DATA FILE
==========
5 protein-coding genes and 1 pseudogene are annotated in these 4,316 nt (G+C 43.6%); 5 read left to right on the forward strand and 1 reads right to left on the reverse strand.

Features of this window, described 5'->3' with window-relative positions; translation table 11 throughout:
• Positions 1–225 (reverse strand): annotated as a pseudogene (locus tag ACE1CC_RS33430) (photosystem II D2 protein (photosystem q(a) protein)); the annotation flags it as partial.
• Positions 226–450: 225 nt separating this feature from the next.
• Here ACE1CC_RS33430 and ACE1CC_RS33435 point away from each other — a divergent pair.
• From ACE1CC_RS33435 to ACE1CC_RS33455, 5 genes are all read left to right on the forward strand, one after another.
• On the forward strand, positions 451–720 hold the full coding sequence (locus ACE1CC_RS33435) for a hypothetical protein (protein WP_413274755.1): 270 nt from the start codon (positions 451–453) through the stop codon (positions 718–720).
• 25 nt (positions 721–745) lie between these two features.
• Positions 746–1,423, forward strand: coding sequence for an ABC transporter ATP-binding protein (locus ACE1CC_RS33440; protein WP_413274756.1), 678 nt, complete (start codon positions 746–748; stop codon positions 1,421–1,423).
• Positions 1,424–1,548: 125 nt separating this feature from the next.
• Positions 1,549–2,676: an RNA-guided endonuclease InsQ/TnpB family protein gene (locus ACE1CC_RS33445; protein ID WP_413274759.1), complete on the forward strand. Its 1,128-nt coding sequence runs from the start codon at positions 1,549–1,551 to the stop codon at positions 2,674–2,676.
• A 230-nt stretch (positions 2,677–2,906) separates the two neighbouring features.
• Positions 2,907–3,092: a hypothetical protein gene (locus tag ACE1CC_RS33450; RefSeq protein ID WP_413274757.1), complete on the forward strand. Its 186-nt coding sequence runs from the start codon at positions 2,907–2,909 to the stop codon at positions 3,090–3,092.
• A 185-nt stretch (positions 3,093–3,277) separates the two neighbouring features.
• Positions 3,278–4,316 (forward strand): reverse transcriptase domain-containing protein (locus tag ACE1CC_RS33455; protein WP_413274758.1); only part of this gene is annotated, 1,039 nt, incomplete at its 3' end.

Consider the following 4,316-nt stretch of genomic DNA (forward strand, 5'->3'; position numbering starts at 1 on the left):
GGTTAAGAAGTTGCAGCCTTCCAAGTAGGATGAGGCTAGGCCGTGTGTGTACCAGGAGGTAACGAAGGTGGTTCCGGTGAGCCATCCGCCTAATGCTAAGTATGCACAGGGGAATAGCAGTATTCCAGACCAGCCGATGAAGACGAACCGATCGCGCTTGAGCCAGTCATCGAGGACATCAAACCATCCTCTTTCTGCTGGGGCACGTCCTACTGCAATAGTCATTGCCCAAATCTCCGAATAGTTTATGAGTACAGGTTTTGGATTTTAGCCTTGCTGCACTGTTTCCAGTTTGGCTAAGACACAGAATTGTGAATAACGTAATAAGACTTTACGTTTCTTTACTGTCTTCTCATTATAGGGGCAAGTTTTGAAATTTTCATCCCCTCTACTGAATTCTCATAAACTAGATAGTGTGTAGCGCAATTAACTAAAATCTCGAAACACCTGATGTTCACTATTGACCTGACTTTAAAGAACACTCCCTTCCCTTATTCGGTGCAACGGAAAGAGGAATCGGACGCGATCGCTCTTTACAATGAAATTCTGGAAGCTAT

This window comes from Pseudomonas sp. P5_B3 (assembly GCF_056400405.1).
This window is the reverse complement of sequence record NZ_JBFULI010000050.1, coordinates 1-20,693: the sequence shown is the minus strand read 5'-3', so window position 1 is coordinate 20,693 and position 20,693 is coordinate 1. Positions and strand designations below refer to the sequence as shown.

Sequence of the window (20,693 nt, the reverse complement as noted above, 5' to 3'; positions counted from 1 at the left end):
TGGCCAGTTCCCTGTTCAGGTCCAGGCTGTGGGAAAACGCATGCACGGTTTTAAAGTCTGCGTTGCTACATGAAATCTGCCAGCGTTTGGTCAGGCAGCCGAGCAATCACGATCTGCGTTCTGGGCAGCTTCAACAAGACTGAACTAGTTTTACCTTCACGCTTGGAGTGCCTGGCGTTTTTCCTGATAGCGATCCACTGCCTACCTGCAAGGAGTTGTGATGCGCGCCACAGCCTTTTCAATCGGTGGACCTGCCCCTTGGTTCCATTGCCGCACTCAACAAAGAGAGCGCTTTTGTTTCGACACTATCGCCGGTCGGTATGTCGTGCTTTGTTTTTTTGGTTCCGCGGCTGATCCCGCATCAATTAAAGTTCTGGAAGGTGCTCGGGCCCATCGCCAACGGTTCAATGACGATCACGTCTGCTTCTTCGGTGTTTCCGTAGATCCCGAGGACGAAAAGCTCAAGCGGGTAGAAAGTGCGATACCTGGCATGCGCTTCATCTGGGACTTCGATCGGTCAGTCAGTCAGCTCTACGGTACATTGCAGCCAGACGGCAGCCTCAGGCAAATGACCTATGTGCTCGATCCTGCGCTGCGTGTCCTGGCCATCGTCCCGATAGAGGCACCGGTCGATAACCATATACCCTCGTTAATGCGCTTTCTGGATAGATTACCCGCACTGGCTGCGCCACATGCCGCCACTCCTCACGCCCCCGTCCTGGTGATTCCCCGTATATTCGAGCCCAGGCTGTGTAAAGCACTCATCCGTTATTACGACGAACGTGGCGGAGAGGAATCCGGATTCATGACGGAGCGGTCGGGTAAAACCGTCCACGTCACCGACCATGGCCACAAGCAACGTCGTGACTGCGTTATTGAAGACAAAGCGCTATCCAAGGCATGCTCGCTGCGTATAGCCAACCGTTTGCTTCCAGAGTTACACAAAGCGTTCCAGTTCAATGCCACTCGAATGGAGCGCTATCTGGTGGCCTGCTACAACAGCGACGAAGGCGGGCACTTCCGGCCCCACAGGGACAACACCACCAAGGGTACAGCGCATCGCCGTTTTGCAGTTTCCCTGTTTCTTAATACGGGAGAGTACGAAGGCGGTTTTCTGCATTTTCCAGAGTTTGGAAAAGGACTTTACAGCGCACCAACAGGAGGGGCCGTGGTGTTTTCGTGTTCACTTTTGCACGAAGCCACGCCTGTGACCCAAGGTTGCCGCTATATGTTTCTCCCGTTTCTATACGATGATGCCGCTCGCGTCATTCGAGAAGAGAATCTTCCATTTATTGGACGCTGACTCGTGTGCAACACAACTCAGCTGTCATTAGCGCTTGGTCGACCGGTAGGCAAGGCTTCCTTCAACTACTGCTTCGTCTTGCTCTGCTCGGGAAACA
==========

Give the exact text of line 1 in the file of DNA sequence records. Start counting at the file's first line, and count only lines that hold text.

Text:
5 protein-coding genes and 1 pseudogene are annotated in these 4,316 nt (G+C 43.6%); 5 read left to right on the forward strand and 1 reads right to left on the reverse strand.